In one especially memorable scene in 2000’s historical drama Vatel, King Louis XIV of France is depicted in the midst of the daily ritual known as the levee. The levee was conducted in the king’s suite at his awakening, and consisted of meeting with advisers and courtiers while valets and assorted servants prepared his toilet and daily garments.
Within this scene, which my students see as both amusing and disgusting, a servant is shown behind a curtain, literally, and I don’t know how to put this delicately, wiping the Sun King’s butt.
But thinking about my history students’ reactions, I find myself wondering why they would be disgusted. After all, don’t we on a daily basis genuflect and kiss the asses of the members of our royalty?
Just as the nobility in the time of Louis XIV we also don’t expect ours to pay taxes. You know, that’s the least we can do given all those millions of jobs they create with that wealth.
Beyond that we feel an unquenchable need to prostrate ourselves before them. Much of our culture is devoted to the worship and adoration of the wealthy. Cable and network television is crammed with reality shows depicting the idle rich in their mansions spending obscene fortunes on cars, jewelry, yachts, personal jets and fabulous vacations. And aren’t we just giddy about the latest Hollywood star’s ten million dollar wedding?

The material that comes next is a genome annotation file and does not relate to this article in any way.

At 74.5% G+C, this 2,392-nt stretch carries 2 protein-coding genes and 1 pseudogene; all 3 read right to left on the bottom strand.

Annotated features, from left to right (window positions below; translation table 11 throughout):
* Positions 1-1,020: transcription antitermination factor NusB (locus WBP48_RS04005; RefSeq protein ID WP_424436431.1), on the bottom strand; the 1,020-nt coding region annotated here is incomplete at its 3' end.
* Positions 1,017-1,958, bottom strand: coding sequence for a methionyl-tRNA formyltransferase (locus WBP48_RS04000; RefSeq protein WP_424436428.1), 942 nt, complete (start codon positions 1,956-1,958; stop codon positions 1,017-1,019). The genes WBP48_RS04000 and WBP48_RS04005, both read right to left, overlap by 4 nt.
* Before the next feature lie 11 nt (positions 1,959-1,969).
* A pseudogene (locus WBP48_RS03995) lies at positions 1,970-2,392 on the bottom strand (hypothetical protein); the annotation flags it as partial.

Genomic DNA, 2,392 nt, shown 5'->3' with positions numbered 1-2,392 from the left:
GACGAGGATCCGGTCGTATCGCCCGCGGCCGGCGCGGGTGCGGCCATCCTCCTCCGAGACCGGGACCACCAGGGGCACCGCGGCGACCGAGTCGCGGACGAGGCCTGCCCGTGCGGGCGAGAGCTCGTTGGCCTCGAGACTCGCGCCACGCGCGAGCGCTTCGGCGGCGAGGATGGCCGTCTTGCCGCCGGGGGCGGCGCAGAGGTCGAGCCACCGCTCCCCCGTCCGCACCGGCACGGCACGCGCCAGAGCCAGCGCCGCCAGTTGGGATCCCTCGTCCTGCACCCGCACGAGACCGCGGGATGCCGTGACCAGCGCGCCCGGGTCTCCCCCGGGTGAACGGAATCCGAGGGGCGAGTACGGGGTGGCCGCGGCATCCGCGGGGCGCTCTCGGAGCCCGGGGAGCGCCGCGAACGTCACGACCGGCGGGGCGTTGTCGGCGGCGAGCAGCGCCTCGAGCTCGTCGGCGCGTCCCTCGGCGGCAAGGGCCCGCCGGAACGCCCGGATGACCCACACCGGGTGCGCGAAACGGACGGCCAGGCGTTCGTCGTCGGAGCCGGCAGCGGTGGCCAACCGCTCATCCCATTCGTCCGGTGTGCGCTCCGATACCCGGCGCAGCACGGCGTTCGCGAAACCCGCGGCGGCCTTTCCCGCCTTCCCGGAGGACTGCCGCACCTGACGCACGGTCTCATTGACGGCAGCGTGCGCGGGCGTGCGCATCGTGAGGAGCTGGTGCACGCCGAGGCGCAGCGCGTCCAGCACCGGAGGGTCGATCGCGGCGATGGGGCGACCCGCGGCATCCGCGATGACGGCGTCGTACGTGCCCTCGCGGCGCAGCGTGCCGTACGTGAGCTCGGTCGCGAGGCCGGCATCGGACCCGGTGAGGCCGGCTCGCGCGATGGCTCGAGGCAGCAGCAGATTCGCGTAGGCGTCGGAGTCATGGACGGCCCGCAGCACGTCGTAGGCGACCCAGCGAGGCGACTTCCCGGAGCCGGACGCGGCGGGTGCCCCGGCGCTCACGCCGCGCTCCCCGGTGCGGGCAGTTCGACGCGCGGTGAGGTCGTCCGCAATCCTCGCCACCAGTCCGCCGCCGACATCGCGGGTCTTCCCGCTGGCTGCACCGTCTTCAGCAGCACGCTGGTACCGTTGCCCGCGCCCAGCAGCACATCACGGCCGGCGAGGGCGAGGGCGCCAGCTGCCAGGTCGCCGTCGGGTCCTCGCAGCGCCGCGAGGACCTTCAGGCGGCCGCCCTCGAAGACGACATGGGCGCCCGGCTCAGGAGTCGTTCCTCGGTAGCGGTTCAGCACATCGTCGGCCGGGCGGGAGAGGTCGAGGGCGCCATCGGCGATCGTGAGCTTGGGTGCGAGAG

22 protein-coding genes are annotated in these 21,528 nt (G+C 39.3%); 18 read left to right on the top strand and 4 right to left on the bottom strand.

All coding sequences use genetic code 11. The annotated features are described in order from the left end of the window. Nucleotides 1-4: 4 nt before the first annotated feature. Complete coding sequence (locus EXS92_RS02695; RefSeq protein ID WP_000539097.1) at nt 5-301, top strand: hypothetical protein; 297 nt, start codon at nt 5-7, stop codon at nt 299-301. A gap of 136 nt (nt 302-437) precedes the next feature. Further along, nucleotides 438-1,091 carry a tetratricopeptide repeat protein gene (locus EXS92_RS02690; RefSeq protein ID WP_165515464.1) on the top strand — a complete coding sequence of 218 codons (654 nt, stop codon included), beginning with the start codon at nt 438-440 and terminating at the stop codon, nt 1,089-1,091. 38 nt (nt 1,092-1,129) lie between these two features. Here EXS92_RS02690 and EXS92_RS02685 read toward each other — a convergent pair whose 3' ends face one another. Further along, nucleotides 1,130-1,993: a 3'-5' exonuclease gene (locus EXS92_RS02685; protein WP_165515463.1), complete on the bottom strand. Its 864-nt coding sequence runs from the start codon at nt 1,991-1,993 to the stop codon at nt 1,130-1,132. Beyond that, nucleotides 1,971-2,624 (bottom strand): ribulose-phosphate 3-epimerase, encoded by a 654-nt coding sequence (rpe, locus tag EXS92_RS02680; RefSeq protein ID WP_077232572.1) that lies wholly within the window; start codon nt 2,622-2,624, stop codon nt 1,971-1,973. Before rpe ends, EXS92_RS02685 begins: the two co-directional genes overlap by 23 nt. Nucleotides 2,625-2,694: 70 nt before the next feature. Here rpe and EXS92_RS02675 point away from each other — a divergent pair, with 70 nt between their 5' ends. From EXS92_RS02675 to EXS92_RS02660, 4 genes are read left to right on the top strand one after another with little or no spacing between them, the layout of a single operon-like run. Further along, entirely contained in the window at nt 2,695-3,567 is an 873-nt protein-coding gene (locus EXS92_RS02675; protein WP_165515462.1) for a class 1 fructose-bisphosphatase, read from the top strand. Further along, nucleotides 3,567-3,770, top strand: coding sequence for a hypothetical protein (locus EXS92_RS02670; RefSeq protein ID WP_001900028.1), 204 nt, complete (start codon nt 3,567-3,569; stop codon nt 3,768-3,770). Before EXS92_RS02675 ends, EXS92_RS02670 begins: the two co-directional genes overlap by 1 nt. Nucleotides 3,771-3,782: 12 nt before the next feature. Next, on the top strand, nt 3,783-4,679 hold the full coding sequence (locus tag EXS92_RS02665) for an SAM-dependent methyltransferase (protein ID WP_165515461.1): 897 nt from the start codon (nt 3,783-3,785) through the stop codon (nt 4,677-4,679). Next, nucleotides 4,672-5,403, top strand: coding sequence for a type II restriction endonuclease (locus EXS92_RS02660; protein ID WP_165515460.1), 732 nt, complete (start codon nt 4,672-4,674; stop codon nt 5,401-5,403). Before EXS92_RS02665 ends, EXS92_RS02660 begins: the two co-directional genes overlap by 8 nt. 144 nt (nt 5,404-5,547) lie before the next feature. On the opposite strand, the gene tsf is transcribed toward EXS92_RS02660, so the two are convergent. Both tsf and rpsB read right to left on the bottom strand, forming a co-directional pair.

So why do we do it? The peasantry of the Third Estate didn’t know any better. The Enlightenment with its emphasis on natural rights and condemnations of the privileged had not yet arrived . But what’s our excuse?
Why do we pay a tattooed from head to toe football player with a salary that could maintain an entire region’s homeless shelters for a year?
Why are we so captivated by and enthralled with Wall Street hedge fund managers who steal fortunes with illegal insider information and endless scamming? These miscreants who wouldn’t piss on us if we were on fire.
Part of the answer lies in the power of myth. As entrenched is the ridiculousness that America is actually free and there is justice for all, is the nonsense that anyone can and should be rich. I see it in my student’s faces. Whenever we discuss class and economic inequality they resent when I attempt to counter with statistics, facts and reality. They each, to the student, believe they are going to be rich; and no one is going to dare tell them different.